This quick start is for c++ developers. If you're using SoLoud with some other environment SoLoud supports, you may want to skip this and look at the chapter that covers your environment (such as Python).
First, you need to download SoLoud sources. You can find the downloads on the http://soloud-audio.com/downloads.html page.
Add SoLoud to your project
There's a few ways to include SoLoud to your project.
You can, for example, include all the SoLoud source files to your project, define one or more of the backend defines (see table below), and you're good to go.
A bit more structured way is to use GENie / premake4 to create the build files, and build a static library for your compiler / environment.
Note that the Windows DLL only exports the "C" API, which may not be what you want - it's primarily meant for foreign interface use.
If you're including the sources directly to your project, You'll need the core files, at least one backend, and at least one audio source. For example, for wav file playing, you'll need the files from audiosource/wav.
The current list of back-ends is:
|WITH_MINIAUDIO||MiniAudio cross-platform audio backend|
|WITH_SDL||SDL or SDL2 via runtime dyndll linking|
|WITH_SDL1||SDL1 via runtime dyndll linking|
|WITH_SDL2||SDL2 via runtime dyndll linking|
|WITH_SDL_STATIC||SDL via normal static linking|
|WITH_SDL2||SDL or SDL2 via runtime dyndll linking|
|WITH_SDL2_STATIC||SDL2 via normal static linking|
|WITH_PORTAUDIO||Portaudio via runtime dyndll linking|
|WITH_OPENAL||OpenAL via runtime dyndll linking (high latency)|
|WITH_XAUDIO2||XAudio2 via normal linking|
|WITH_VITA_HOMEBREW||Sony Vita homebrew backend|
|WITH_NOSOUND||Nosound audio device|
|WITH_NULL||Special use "no backend"|
The backend with no audio device may seem odd, but that can be used to call SoLoud's mix function manually, which can be useful in some cases such as LibRetro.
In order to use a certain feature of SoLoud, you need to include its header file. You might have, for instance:
#include "soloud.h" #include "soloud_wav.h"
You need at least the SoLoud engine core, and one or more of the audio source variables. If you're using five different sound effect wav files, you need five SoLoud::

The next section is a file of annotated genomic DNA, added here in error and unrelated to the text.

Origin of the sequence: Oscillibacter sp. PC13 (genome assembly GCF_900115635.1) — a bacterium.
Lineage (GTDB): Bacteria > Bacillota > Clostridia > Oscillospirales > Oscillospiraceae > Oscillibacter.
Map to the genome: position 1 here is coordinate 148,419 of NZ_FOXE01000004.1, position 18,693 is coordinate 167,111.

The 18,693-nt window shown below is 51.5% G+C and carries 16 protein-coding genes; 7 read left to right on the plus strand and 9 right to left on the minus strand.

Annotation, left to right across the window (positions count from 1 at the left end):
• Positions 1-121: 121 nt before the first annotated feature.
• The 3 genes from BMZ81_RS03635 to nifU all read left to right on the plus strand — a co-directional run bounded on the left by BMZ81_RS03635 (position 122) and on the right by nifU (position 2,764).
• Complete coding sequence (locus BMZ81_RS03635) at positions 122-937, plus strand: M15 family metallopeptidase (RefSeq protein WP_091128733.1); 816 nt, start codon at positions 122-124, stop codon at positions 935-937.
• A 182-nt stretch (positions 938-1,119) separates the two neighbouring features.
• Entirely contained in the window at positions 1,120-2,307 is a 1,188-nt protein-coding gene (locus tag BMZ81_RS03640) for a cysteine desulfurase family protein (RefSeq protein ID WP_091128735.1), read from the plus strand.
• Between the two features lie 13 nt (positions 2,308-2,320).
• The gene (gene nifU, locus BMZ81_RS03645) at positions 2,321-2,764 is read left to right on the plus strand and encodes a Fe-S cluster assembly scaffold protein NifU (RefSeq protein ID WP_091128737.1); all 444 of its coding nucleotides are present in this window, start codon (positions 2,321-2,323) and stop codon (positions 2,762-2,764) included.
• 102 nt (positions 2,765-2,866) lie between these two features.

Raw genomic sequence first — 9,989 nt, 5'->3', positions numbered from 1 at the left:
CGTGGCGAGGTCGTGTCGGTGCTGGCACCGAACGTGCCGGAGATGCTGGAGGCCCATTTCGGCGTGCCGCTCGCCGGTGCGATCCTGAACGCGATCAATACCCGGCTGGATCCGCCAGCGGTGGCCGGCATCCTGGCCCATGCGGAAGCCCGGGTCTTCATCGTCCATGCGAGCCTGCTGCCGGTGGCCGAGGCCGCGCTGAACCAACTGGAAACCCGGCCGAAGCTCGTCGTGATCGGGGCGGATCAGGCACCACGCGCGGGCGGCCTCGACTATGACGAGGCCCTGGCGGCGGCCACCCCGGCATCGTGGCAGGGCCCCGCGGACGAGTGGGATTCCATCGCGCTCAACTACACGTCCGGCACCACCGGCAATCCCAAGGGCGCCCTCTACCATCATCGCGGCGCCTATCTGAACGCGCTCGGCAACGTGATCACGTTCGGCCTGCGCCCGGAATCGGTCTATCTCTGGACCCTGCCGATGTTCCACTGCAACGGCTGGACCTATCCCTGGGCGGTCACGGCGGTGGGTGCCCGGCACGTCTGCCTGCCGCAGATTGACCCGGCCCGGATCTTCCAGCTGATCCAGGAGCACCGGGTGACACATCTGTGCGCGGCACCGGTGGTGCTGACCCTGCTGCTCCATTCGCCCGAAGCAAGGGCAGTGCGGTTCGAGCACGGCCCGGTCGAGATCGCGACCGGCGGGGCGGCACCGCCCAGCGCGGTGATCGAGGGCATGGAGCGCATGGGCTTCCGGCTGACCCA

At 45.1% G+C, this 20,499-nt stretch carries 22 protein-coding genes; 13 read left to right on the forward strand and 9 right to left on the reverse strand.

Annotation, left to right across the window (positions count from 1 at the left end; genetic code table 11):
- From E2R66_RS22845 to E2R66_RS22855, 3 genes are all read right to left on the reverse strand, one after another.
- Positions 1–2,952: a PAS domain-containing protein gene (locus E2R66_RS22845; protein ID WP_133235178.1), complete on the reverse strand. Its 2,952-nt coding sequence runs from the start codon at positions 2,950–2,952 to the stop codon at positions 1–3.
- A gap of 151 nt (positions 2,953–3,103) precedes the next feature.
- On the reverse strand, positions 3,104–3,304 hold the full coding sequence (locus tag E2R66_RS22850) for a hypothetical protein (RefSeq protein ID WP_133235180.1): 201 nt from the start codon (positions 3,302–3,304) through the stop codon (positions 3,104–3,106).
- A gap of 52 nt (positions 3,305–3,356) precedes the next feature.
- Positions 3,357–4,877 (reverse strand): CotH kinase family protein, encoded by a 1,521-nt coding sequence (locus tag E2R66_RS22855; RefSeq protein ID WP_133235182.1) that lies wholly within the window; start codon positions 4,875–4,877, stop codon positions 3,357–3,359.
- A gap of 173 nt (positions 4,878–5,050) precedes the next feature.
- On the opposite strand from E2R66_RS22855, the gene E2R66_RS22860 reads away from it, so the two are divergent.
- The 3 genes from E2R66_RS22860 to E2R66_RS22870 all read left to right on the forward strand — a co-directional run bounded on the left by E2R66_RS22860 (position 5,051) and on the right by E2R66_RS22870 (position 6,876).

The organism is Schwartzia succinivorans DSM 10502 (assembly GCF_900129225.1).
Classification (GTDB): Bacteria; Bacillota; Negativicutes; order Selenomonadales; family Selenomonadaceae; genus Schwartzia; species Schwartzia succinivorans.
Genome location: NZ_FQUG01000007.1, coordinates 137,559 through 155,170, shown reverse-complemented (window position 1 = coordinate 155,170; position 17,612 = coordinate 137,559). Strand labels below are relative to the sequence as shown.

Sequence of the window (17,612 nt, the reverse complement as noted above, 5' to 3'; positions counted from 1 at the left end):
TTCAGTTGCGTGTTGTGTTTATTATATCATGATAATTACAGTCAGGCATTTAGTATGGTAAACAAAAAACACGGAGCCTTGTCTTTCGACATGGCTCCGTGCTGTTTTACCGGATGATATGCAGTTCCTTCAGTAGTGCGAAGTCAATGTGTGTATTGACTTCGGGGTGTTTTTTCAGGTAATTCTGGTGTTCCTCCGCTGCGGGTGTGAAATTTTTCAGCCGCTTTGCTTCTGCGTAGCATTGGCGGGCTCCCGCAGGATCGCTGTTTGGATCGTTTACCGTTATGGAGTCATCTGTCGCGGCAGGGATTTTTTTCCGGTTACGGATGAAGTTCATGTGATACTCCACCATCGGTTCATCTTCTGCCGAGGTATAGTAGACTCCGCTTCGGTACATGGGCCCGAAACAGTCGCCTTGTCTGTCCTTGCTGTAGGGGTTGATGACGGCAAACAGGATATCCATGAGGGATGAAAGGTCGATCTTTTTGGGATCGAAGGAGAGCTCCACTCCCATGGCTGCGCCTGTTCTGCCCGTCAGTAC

Where to place these is up to you. Globals work, as do allocation from heap, including in a class as members, etc. Stack is probably a bad idea, but I'm not stopping you.
Soloud gSoloud; // SoLoud engine SoLoud:: Wav gWave; // One wave file
In your application, once you have your framework up (for instance after your SDL_Init call), include a call to initialize SoLoud.
gSoloud.init(); // Initialize SoLoud
The call has a bunch of optional parameters if you'd rather pick the replay back-end and its parameters yourself; the default should work for most cases.
Set up sound sources
This step varies from one audio source to another, but basically you'll load your wave files here.
gWave.load("pew_pew.wav"); // Load a wave
Now you're ready to play the sounds. Place playing commands wherever you need sound to be played.
gSoloud.play(gWave); // Play the wave
Note that you can play the same sound several times, and it doesn't cut itself off (but if that's what you want, there's an option for that too).
Take control of the sound
You can adjust various things about the sound you're playing if you take the handle.
int x = gSoloud.play(gWave); // Grab the handle gSoloud.setPan(x, -0.2f); // Use handle to adjust panning
Read the soloud.h header file (or this documentation) for further things you can do.
After you've done, remember to clean up. If you don't, the audio thread may do stupid things while the application is shutting down.
gSoloud.deinit(); // Clean up!
And you're done!
Some useful notes:
Most calls to SoLoud also return some kind of return code which may help you diagnose potential problems. When loading wave files, for instance, you may want to check if the file is actually found.
Many of the calls also have additional optional parameters, and there are also alternate calls to do (almost) the same thing (Wav::
Finally, SoLoud has been designed so that you can ignore most of the return values. If there's an error state, such as wav file failing to load, further calls, like trying to play the wav file that didn't load, will simply do nothing.
Copyright©2013-2020 Jari Komppa